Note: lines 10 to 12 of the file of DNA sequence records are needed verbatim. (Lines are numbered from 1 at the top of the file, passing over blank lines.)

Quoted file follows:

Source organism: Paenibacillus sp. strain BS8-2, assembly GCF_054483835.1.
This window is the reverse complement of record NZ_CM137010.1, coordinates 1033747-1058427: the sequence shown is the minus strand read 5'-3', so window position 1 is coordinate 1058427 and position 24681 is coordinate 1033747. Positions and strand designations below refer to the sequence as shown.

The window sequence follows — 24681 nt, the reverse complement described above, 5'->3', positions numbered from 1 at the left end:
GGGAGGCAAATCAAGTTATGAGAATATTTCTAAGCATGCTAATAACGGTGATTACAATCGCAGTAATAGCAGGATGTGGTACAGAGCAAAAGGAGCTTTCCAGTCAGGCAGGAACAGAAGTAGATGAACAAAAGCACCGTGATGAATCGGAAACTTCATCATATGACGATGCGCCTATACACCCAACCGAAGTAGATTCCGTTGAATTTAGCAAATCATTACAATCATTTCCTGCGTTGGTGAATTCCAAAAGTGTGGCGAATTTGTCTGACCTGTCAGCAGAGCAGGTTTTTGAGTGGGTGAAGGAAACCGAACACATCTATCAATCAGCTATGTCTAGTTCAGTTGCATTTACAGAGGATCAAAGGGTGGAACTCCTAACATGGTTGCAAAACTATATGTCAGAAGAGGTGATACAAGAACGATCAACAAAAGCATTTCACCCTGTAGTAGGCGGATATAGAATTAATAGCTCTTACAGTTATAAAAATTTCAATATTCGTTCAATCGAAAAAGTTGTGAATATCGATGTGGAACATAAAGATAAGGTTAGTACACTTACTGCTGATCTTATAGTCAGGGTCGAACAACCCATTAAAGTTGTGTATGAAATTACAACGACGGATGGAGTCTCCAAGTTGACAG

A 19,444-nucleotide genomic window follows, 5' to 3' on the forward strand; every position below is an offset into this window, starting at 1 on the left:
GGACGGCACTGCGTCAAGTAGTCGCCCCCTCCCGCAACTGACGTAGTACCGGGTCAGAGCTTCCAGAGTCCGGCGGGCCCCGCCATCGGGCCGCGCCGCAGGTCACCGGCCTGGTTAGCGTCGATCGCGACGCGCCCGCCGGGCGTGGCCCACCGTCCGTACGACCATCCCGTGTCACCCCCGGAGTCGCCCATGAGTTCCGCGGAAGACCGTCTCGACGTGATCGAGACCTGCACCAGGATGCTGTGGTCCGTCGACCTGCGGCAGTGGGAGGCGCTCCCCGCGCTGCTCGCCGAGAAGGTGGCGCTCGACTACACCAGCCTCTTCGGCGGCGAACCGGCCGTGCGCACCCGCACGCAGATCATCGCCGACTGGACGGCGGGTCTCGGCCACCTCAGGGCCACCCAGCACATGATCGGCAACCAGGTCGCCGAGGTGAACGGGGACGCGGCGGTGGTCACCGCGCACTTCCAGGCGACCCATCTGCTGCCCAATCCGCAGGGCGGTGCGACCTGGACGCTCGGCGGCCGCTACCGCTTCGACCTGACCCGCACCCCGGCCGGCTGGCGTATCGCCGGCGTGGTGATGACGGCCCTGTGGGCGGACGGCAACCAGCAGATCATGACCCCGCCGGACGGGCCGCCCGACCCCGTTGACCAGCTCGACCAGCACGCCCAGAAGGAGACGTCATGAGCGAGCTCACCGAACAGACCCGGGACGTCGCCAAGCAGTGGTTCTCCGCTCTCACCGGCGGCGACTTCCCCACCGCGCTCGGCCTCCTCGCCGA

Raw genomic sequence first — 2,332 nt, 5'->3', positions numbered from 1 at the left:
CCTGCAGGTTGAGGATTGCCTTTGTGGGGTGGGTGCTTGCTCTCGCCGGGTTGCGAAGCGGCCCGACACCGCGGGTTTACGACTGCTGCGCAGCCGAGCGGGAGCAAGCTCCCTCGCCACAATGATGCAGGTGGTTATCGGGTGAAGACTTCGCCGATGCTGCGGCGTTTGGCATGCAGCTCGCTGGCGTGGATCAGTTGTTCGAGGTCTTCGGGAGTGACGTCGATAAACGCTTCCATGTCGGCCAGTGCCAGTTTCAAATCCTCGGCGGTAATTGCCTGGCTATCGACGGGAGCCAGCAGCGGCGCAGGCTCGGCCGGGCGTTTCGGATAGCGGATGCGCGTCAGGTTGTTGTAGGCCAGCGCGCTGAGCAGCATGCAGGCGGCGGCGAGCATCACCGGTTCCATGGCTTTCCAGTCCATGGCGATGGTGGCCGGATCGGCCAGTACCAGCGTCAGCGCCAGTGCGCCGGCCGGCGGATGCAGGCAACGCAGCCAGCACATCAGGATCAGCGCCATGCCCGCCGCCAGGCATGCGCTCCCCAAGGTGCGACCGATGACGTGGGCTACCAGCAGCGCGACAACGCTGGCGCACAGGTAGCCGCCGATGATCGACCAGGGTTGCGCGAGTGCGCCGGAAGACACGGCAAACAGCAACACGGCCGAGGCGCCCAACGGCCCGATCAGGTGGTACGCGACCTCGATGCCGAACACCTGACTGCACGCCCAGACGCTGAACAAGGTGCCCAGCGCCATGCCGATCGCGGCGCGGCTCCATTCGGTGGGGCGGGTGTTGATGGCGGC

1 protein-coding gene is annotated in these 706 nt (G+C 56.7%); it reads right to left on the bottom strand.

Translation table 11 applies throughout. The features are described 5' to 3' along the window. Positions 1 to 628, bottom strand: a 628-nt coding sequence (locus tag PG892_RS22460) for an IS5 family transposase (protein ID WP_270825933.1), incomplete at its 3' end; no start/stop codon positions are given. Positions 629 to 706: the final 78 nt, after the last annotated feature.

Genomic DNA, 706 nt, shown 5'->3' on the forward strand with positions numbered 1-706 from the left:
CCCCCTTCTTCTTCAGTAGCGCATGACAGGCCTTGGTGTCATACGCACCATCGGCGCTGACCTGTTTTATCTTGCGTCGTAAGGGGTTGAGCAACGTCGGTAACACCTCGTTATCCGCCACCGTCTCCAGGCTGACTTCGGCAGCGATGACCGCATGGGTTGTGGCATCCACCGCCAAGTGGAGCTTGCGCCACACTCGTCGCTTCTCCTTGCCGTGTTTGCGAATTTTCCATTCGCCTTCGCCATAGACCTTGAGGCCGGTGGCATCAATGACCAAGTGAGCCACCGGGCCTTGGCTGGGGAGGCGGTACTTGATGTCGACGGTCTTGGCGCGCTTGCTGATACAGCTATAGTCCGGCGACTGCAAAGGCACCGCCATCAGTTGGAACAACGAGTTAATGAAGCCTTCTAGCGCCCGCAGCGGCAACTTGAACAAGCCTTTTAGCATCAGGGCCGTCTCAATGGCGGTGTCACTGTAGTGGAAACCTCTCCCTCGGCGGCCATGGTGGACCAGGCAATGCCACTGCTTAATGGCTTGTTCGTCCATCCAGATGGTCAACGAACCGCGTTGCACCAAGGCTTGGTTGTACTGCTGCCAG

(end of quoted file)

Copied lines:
Translation table 11 applies throughout. The features are described 5' to 3' along the window. Positions 1 to 628, bottom strand: a 628-nt coding sequence (locus tag PG892_RS22460) for an IS5 family transposase (protein ID WP_270825933.1), incomplete at its 3' end; no start/stop codon positions are given. Positions 629 to 706: the final 78 nt, after the last annotated feature.

Genomic DNA, 706 nt, shown 5'->3' on the forward strand with positions numbered 1-706 from the left:
CCCCCTTCTTCTTCAGTAGCGCATGACAGGCCTTGGTGTCATACGCACCATCGGCGCTGACCTGTTTTATCTTGCGTCGTAAGGGGTTGAGCAACGTCGGTAACACCTCGTTATCCGCCACCGTCTCCAGGCTGACTTCGGCAGCGATGACCGCATGGGTTGTGGCATCCACCGCCAAGTGGAGCTTGCGCCACACTCGTCGCTTCTCCTTGCCGTGTTTGCGAATTTTCCATTCGCCTTCGCCATAGACCTTGAGGCCGGTGGCATCAATGACCAAGTGAGCCACCGGGCCTTGGCTGGGGAGGCGGTACTTGATGTCGACGGTCTTGGCGCGCTTGCTGATACAGCTATAGTCCGGCGACTGCAAAGGCACCGCCATCAGTTGGAACAACGAGTTAATGAAGCCTTCTAGCGCCCGCAGCGGCAACTTGAACAAGCCTTTTAGCATCAGGGCCGTCTCAATGGCGGTGTCACTGTAGTGGAAACCTCTCCCTCGGCGGCCATGGTGGACCAGGCAATGCCACTGCTTAATGGCTTGTTCGTCCATCCAGATGGTCAACGAACCGCGTTGCACCAAGGCTTGGTTGTACTGCTGCCAG